I have used Pimsleur to begin my language studies in several languages. I like to begin a new language with just listening as I think it is more natural. After at least the first 30 Pimsleur lessons, I move on to grammar and other resourses. I don’t always do a lesson a day. I listen to each lesson about 3 to 6 times before I move on. Pimsleur works as far as setting the ground work. I like the feeling of being able to speak meaningfully and Pimsleur accompllishes that on a basic level. It also eliminates pronunciation problems for the beginner in contrast to learning it from written sources. No one resource can teach a language, but Pimsleur accoplishes a lot for me when I start out.


    • You know, I can totally see why you’d want to re-listen to the lessons. I imagine you see quite a benefit for doing that. Which language(s) have you used the course for?

      • Jim Wagner says:


        Excuse me for failing to mention what an inspiration you are to many us language learners. In response to you question i have used Pimsleur courses for Spanish, German, Mandarin, and Arabic. I can speak German and Spanish. For German I started with Pimsleur I, II, and III. I used Pimsleur I, II, III, and IV for Spanish. I started with other resources after the first level in each language. I did only 30 lessons in Arabic and Mandarin. Thanks for all you do for the language learning world.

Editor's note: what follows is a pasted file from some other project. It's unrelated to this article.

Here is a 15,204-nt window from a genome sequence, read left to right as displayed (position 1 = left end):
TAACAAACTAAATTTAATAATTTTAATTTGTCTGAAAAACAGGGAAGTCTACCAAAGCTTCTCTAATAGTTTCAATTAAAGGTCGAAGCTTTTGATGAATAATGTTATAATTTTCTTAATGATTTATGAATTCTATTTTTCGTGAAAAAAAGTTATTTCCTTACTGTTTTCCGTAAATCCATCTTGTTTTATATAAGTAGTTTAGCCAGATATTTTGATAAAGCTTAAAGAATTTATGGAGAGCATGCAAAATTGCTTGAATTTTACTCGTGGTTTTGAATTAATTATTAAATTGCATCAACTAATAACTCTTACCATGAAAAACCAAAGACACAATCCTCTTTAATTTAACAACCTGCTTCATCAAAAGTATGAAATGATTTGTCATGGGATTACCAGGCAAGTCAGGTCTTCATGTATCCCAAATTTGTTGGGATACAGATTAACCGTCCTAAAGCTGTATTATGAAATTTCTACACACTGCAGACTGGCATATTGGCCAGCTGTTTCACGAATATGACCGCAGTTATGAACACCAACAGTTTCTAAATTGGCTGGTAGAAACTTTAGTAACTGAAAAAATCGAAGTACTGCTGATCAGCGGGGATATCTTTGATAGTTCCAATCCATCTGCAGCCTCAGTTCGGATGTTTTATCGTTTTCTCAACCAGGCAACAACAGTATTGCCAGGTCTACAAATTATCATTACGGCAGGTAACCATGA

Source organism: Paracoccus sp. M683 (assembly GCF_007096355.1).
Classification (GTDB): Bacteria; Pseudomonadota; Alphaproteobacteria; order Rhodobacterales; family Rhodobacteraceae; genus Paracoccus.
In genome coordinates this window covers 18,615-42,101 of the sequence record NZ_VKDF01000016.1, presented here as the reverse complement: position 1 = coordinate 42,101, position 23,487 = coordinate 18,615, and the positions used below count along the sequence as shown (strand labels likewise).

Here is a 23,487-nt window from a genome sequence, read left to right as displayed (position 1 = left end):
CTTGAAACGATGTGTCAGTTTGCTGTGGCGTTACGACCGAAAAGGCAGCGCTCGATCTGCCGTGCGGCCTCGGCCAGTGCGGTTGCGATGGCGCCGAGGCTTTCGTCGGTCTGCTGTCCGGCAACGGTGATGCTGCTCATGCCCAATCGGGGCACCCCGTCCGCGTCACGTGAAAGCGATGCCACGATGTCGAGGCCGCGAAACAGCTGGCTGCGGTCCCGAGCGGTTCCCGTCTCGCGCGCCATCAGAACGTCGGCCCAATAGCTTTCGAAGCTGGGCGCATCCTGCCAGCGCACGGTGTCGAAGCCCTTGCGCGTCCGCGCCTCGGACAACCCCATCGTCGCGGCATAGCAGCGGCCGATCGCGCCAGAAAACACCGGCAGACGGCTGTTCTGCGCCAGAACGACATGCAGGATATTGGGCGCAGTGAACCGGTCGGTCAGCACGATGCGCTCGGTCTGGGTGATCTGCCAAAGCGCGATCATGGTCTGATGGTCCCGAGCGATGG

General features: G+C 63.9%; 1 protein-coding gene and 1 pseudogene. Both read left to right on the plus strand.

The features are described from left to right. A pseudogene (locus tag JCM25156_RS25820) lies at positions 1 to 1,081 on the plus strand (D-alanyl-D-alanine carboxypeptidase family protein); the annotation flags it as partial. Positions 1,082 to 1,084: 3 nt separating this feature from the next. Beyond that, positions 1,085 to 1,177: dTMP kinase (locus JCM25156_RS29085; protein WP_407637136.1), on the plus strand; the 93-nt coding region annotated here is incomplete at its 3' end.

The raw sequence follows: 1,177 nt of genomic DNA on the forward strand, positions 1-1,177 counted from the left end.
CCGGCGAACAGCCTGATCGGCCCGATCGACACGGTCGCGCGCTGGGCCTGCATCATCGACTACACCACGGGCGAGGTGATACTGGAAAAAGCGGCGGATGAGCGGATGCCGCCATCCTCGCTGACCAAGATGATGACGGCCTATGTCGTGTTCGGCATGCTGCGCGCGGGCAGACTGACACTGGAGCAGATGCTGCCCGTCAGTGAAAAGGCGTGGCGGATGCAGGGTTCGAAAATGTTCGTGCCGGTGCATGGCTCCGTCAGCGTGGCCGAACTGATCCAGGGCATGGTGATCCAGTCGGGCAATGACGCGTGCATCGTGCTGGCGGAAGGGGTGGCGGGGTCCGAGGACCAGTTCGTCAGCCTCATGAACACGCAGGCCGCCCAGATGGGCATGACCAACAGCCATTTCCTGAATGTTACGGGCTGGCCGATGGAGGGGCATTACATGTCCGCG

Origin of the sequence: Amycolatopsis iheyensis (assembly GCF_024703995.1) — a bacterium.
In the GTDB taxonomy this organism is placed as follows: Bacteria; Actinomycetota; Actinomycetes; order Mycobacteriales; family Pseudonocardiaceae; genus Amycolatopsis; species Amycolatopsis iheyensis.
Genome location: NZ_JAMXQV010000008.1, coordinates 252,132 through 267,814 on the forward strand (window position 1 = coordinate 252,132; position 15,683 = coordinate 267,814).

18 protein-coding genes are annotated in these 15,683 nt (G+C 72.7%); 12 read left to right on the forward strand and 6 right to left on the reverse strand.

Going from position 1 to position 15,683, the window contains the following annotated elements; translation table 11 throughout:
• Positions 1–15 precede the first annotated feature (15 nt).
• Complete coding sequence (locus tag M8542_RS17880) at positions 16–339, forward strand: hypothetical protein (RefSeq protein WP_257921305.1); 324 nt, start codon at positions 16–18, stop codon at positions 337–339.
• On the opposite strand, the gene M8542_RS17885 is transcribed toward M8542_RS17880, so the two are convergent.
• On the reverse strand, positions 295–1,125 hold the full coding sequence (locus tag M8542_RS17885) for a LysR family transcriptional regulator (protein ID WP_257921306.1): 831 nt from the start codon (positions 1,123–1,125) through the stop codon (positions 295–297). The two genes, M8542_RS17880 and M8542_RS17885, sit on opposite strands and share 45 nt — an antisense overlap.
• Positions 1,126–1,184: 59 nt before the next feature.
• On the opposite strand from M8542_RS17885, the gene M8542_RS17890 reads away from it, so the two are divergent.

• Ellen says:

    I found your video on the different classes of languages very interesting and helpful. Thanks!

  • Simon says:

    I used the Pimsleur Swedish and I must stay it was awesome. Now my main focus is to learn Spanish, but the Pimsleur method taught me some basics and more importantly some very good pronunciation. I have been always afraid to study Swedish just from books, because the ones I have here usually just compare the sounds between your native language and the target one. I won’t teach you the melody of words. I didn’t use solely Pimsleur though, but now I can go to Stockholm or Göteborg and order a beer, ask for directions and much more.